by Karl Finkelstein, MAI, MRICS
Vice President of Marketing and Business Development
Senior Managing Director, Valbridge Property Advisors | Charleston

Over the past five years, short-term rentals have become an attractive investment thanks to the potential for greater cash flow. But they also bring new challenges for investors more familiar with traditional long-term rental properties, from fast turnover between guests to extra regulations. And the rise in interest rates has put pressure on cash flows for many owners. So much so that many experts say the bubble is going to burst.

The concept has existed in a limited format for decades – with small local operations and corporate housing outfits dotting the nation. platforms like Airbnb and VRBO then revolutionized the market, steadily becoming a primary means of travel lodging for the common consumer – attaining over 500,000 average stays per night by 2018. At the same time, the 2010s real estate cycle saw a wave of new Class A apartment buildings delivered largely around downtown submarkets nationwide. Given the valuable locations and amenity sets of these apartment buildings, an underground market emerged on STR platforms for these units. A new crop of startups arose to legitimize and streamline this market, with the most successful among them creating independent national platforms with hundreds of branded, furnished apartments.

Many of these platforms first began by partnering with existing multifamily properties to deploy a small sample set of units. For example, WhyHotel targeted newly delivered multifamily assets in lease-up – offering to fill the rooms until full-term leases could be signed for 90%+ units. Several other platforms decided to begin on a smaller scale, ownership-based model. These operators focused on purchasing smaller three-flat and garden-style apartments, converting them to short-term rentals as proof of concept.

In 2019, many of these operators grew to a national scale, master leasing entire buildings for short-term rentals. Stay Alfred has established operations providing over 2,500 units in 33 cities across the country. Lyric has received funding from Airbnb for its portfolio of assets across thirteen markets. WhyHotel has announced a new subdivision called Hospitality Living that will be dedicated to building ground-up short-term rental developments.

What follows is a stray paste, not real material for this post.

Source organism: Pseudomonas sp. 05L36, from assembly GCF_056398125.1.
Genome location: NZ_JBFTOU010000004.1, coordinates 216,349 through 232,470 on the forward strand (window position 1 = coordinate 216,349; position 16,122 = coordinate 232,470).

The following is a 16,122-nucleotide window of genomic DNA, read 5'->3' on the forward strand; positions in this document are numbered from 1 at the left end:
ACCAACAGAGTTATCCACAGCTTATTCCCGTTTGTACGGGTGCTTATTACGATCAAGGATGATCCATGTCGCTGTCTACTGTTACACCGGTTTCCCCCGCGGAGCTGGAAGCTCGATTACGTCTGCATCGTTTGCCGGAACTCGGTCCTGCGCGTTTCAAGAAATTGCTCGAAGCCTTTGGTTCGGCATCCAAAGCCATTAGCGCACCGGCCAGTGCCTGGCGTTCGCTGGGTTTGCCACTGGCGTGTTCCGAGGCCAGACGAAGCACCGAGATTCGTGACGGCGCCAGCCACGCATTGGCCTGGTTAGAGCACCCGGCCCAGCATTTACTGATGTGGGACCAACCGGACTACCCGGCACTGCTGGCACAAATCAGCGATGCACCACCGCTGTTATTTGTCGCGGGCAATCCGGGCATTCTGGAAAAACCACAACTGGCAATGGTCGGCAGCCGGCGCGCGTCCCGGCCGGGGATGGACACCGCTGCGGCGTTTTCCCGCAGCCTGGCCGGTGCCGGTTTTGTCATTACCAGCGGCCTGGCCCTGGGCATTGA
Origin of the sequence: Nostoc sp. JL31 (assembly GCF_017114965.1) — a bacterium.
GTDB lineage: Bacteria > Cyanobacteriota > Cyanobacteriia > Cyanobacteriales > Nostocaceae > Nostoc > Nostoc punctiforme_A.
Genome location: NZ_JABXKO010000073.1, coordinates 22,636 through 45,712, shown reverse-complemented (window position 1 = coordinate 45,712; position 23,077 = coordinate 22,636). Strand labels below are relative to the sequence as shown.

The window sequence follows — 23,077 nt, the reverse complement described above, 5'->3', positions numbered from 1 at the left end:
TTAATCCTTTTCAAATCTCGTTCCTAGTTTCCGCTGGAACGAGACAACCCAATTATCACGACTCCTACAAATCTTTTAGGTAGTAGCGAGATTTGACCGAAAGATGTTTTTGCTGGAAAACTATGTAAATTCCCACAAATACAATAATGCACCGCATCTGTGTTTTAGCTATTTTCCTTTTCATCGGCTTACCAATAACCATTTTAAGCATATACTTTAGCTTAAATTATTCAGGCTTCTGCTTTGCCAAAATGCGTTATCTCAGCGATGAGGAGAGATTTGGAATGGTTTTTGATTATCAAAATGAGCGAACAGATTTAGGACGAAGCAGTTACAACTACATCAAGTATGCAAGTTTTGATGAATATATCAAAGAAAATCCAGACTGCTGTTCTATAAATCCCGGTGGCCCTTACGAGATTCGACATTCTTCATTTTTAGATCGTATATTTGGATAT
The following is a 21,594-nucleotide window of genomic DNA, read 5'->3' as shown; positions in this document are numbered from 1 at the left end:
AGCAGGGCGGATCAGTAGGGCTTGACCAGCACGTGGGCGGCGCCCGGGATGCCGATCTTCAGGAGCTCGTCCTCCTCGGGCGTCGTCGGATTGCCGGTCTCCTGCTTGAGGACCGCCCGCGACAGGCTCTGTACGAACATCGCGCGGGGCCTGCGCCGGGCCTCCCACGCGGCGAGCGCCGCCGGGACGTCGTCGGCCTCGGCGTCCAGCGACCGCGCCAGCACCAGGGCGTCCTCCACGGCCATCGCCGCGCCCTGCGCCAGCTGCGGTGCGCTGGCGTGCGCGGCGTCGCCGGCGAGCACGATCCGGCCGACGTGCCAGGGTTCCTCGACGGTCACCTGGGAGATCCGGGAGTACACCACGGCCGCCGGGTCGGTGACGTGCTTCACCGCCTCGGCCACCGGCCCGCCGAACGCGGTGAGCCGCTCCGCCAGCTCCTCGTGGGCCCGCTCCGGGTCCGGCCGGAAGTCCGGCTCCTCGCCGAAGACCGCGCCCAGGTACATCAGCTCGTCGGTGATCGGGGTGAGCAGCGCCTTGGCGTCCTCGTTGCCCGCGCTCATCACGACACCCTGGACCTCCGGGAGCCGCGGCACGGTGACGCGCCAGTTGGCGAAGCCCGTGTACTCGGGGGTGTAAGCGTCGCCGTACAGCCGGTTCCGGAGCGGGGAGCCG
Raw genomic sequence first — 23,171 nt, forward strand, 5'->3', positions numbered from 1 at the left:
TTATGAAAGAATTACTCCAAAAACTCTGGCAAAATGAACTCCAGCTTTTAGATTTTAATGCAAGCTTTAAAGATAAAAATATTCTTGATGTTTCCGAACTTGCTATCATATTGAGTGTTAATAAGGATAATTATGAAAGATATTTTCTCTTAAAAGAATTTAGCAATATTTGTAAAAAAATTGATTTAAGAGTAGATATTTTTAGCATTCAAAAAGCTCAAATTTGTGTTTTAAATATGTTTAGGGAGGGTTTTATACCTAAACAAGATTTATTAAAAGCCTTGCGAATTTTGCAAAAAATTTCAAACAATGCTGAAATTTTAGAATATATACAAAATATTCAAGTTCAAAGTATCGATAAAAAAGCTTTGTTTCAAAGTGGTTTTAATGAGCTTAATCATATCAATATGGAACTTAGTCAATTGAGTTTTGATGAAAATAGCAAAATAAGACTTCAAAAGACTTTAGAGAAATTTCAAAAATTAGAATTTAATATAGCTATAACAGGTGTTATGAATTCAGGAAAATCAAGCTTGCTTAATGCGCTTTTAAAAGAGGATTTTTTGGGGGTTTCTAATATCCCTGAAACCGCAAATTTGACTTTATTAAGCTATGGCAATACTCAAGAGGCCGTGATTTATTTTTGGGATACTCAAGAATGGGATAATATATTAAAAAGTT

Business travelers made up 15% of Airbnb bookings, with the STR platform looking to expand to 30% by the end of 2020. The global business travel industry is estimated to be over $1T. Over 700,000 companies have already utilized Airbnb for employee travel lodging. Short-term platforms that can provide consistent, guaranteed accommodations with high proximity to downtown offices will be the premier choice for business travelers.

Today’s short-term rental market does not exactly lend itself to the casual Airbnb host. There’s increased competition, more rental channels, higher guest expectations, new cleanliness standards, and unprecedented booking behaviors. All of this has amounted to a huge wave of professionalization and a growing desire to leverage the power of an Airbnb property management company. We have seen multiple companies enter the local market and the number of rental offerings has increased significantly over the past two years.

The increase in demand for STR properties has had a direct effect on the housing market. A Los-Angeles specific study led by Hans Koster from Vrije Universiteit Amsterdam found that between 2014 and 2018, Airbnb was responsible for a more than 30% increase in housing prices in Venice, as well as large price increases in other major tourist destinations in Los Angeles. Valbridge Property Advisors has seen similar impacts in many of the markets we appraise around the United States. The Folly Beach and Downtown Charleston markets are examples where short-term stay rentals have placed upward pressure on property values.

As we enter 2024, there are headwinds in many markets. According to the real estate guru Nick Gerli, income from Airbnb properties is collapsing in locations across America. That includes major cities like Phoenix and Austin, where STR revenues are reported to be down by almost half compared to last year. Investors who ploughed their savings into such properties are in a tight spot, but it’s even tighter for those who took out mortgages. Squeezed between falling revenues and rising interest rates, many owners could be forced to sell. With the number of short-stay properties exceeding the number of homes currently for sale in the US, a panicky mass exit could push beleaguered housing markets over the edge.

The reality is that the STR market will most likely NOT resemble the market crash of 2008. It’s important to remember that reckless lending to high-risk borrowers with little to no cash down exacerbated the 2008 market fall. Most of today’s STR investors purchased the property with higher equity requirements 25-50% and therefore should be able to withstand a “rush for the exits.” More importantly, there are over 16,300 short-term rental markets in the United States, each independent of one another. VBRO has over 2,800 markets with a 50% or better score in terms of investment viability and revenue growth, including Las Vegas (98 overall score), Key West (98) Louisville (97), and Charleston (99).

The more likely scenario will be some location-specific changes. As with most all real estate investments, the specific location metrics will have a large effect on the performance. Short-term rentals are a niche property type that straddles the worlds of residential and commercial real estate; professional guidance by those who have experience in this property type can make the difference between a sound investment decision and a fail. If you need help with value-driven decision-making surrounding your STR, reach out to Valbridge Property Advisors for an appraisal.